Turns out it’s pretty easy to turn a Bash script into a system service that starts on boot and restarts automatically if it goes down. Here’s how.

You will need:

  • a Linux system that uses systemd
  • sudo privileges
  • a script you want to run as a service


  1. Ensure the script is executable.

    chmod +x /home/hunter2/my-foo-project/qux-thing.sh
  2. Create a service file that contains information the host system will need in order to run the script. (If the service I’m setting up is part of a project, I like to store the service file with the rest of the project files.) Shortly we’ll use sudo ln -s to put a symbolic link to the service file in a place where systemd will find it.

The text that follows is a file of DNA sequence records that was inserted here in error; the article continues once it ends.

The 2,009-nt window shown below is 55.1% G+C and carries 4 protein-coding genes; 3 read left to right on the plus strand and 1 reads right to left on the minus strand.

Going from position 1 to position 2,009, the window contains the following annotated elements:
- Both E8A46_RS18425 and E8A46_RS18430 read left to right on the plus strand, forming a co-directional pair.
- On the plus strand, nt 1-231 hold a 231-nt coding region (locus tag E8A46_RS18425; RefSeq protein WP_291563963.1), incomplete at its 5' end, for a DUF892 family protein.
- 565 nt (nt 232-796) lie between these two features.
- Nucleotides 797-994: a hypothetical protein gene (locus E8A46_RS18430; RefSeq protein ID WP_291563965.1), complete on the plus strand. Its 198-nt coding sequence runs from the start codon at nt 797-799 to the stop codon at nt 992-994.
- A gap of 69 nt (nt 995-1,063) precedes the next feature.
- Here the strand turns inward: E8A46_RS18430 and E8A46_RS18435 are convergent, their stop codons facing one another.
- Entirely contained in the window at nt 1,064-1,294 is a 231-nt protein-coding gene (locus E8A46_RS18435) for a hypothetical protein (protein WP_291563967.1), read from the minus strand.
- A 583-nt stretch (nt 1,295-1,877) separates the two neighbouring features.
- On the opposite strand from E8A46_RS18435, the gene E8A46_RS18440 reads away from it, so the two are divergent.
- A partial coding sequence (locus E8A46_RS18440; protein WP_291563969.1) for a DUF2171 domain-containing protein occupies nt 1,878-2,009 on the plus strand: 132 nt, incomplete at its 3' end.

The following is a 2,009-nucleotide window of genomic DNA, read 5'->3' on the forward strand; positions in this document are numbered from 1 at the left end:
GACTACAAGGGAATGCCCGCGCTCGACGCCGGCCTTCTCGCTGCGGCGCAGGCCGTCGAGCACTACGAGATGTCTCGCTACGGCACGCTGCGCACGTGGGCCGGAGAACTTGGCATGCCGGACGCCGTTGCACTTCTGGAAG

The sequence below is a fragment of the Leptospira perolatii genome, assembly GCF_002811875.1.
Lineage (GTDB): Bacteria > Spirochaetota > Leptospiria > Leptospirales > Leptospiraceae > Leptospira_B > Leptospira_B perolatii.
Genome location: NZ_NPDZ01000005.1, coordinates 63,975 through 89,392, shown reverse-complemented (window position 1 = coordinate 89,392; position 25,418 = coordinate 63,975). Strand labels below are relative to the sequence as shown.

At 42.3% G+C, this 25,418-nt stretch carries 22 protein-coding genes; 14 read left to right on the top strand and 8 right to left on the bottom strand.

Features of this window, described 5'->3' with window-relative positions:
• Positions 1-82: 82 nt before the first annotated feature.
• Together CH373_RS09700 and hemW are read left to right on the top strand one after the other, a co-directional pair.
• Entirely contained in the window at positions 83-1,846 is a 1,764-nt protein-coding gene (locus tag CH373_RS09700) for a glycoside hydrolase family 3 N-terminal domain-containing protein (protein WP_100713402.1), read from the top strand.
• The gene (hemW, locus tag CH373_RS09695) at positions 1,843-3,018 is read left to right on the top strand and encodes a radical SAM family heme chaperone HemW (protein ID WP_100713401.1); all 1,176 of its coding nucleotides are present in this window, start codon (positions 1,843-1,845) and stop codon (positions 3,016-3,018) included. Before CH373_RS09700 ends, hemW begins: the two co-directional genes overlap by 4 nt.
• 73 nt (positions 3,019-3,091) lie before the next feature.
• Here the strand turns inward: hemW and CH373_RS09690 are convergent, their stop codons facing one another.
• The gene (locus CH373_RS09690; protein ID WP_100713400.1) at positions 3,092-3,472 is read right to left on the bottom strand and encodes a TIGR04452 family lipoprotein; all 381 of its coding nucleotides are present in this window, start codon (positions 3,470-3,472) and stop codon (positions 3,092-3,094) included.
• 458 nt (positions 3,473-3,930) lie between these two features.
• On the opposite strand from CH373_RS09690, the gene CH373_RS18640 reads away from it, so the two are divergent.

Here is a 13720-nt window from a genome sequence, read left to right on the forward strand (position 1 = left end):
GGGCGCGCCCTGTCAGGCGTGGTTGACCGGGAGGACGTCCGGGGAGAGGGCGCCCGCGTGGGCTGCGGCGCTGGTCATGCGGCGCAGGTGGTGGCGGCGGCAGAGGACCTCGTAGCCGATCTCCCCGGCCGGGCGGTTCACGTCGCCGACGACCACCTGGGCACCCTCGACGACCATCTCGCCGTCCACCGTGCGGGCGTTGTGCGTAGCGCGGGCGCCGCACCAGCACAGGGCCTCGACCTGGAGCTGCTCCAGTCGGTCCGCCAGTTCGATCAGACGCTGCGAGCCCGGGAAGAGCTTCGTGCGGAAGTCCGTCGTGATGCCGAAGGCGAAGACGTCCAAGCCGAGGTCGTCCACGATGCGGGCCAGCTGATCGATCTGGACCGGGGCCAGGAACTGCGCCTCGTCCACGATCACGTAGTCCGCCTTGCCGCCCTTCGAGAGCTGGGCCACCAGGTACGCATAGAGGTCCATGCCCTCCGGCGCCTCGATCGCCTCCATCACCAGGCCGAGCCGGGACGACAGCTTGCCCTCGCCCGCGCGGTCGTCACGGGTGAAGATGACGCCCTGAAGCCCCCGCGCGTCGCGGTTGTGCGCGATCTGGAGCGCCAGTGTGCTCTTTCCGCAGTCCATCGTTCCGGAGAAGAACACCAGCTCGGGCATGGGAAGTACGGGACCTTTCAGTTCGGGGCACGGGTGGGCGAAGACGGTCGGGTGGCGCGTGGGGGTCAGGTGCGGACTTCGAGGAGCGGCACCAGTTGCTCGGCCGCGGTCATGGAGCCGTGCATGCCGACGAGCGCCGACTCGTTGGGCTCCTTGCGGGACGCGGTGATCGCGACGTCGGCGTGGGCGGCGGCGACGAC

Here’s the contents of a suitable file named /home/hunter2/my-foo-project/qux-thing.service:

    Description=My qux service (part of foo project)
  3. Now create a symbolic link to the service file so systemd will find it. Using a symbolic link has the additional benefit that you can modify the service file in the project folder and on the next daemon reload or system reboot, systemd will pick up the changes.

    sudo ln -s /home/hunter2/foo-project/qux-thing.service /etc/systemd/system/qux-thing.service
  4. Reload the systemd daemons (which now includes the new service) and put a few finishing touches on the new service’s configuration.

    sudo systemctl daemon-reload
    sudo systemctl enable qux-thing.service
    sudo systemctl start qux-thing.service
  5. At last, confirm that it’s up and running!

    sudo systemctl status qux-thing.service